Once a game is published, it may be the subject of one or more expansions—additional components or rules that change or enhance the initial game. Often such expansions are made by the original designer or a publisher that acquired the right to publish the game from the designer; in such cases, the allocation of IP rights—copyright, trademark, and/or patent—will remain the same as for the underlying game. However, some games are published in one country and licensed to a different company for publication and distribution in another country. Depending on the terms of the license, the foreign company may have the right to develop an expansion.
This situation may complicate the question of ownership. An expansion may include, for example, an additional game board, or new components designed to integrate with the original components, or revised or expanded rules. The expanded version of the game would then be considered a derivative work of the original game. If the license or distribution agreement does not clearly define the parties’ respective rights, the individual or company that creates the expansion will own the copyright in those items. Many distribution agreements in the strategy board game arena are one – or two-page contracts setting forth little more than revenue sharing terms, meaning such rights are often not clearly delineated. The owner of the underlying game may not have the right to distribute the expansion, which can threaten sales if the consuming public is more interested in the expanded game than the original.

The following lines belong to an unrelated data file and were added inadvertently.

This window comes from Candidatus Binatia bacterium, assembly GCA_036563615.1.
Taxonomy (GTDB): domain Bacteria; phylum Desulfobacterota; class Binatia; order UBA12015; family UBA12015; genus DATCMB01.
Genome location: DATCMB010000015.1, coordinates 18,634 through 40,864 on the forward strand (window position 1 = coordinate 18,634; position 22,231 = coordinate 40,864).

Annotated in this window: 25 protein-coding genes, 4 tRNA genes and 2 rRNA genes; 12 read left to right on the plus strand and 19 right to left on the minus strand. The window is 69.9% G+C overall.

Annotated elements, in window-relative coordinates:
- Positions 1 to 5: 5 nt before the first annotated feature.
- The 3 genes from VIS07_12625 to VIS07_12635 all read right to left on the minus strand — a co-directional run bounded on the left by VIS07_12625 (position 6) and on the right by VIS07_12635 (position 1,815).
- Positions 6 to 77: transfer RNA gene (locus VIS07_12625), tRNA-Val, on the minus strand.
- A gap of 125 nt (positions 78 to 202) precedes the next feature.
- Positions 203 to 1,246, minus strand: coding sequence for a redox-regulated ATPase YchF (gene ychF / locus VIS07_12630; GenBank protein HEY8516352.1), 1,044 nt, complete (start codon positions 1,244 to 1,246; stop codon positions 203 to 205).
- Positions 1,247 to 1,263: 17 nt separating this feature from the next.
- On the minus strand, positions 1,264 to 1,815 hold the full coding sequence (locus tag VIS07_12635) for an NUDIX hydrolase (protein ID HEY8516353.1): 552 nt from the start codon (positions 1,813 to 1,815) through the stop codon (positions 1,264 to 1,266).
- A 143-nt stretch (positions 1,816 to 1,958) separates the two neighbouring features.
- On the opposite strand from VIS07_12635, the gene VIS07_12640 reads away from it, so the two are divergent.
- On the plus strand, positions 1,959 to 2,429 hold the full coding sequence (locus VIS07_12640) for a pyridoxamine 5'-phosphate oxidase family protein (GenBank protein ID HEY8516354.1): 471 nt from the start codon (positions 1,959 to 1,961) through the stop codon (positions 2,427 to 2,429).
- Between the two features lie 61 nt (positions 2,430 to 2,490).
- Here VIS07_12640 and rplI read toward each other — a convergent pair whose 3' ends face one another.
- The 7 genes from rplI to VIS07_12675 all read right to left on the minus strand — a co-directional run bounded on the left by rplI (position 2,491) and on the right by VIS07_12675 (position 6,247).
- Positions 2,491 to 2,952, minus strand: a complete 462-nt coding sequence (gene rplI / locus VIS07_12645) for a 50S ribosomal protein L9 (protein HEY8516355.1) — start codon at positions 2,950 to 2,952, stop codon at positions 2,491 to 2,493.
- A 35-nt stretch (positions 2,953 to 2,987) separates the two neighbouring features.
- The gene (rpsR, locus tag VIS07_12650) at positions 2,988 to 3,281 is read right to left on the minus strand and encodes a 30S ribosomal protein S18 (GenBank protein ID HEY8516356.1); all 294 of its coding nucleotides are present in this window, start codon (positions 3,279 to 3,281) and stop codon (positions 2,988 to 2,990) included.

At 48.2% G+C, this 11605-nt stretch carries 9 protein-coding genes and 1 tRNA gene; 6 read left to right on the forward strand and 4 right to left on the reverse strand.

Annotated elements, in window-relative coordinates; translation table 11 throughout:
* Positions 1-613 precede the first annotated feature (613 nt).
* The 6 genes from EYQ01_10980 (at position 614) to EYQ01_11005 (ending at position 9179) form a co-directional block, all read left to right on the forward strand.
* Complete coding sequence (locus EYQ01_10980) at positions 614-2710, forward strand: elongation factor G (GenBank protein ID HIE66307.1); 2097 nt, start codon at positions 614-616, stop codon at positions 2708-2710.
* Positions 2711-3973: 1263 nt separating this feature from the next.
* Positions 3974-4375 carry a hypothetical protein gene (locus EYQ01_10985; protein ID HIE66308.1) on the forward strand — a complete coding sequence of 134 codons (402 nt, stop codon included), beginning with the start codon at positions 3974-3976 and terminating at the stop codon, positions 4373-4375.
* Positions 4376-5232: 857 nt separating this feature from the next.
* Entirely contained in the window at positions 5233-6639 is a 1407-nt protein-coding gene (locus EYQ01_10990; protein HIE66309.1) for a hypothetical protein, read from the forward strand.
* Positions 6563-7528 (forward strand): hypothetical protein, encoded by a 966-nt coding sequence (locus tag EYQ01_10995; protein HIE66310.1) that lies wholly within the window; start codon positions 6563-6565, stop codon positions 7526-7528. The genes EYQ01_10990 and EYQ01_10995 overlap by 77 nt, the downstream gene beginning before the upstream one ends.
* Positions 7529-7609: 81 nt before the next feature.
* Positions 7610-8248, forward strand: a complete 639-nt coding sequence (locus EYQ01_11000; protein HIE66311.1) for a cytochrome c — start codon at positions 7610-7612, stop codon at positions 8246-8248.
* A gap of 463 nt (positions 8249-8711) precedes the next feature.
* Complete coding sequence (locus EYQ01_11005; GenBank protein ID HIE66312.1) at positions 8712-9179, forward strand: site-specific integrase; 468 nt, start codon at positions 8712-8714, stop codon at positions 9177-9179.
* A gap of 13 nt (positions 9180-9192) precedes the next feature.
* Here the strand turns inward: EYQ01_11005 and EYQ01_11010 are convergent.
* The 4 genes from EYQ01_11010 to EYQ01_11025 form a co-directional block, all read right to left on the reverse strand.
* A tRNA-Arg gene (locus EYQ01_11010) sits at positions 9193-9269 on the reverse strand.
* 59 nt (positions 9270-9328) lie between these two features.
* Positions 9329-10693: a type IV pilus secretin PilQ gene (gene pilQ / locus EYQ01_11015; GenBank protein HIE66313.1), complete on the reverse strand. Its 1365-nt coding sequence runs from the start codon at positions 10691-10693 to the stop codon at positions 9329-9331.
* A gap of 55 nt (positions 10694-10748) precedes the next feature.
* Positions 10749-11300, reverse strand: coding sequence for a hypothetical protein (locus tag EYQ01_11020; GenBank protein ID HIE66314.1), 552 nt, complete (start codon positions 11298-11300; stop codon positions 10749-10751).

It can sometimes be difficult to get enough players together in one room at one time to play games. Computer program versions of board games—loaded onto a computer and played by one player against the computer—have been around for some time. The transition to an online format playable by multiple players in real time or asynchronously makes perfect sense for a board game developer. However, gamers can be impatient, and if a game publisher is not quick enough in creating and publishing an online version of a popular game, those among the community who are enterprising programmers may take matters into their own hands and come up with a homegrown, “unofficial” version of the game. Of course, such vigilante game development has IP implications that can lead to trouble.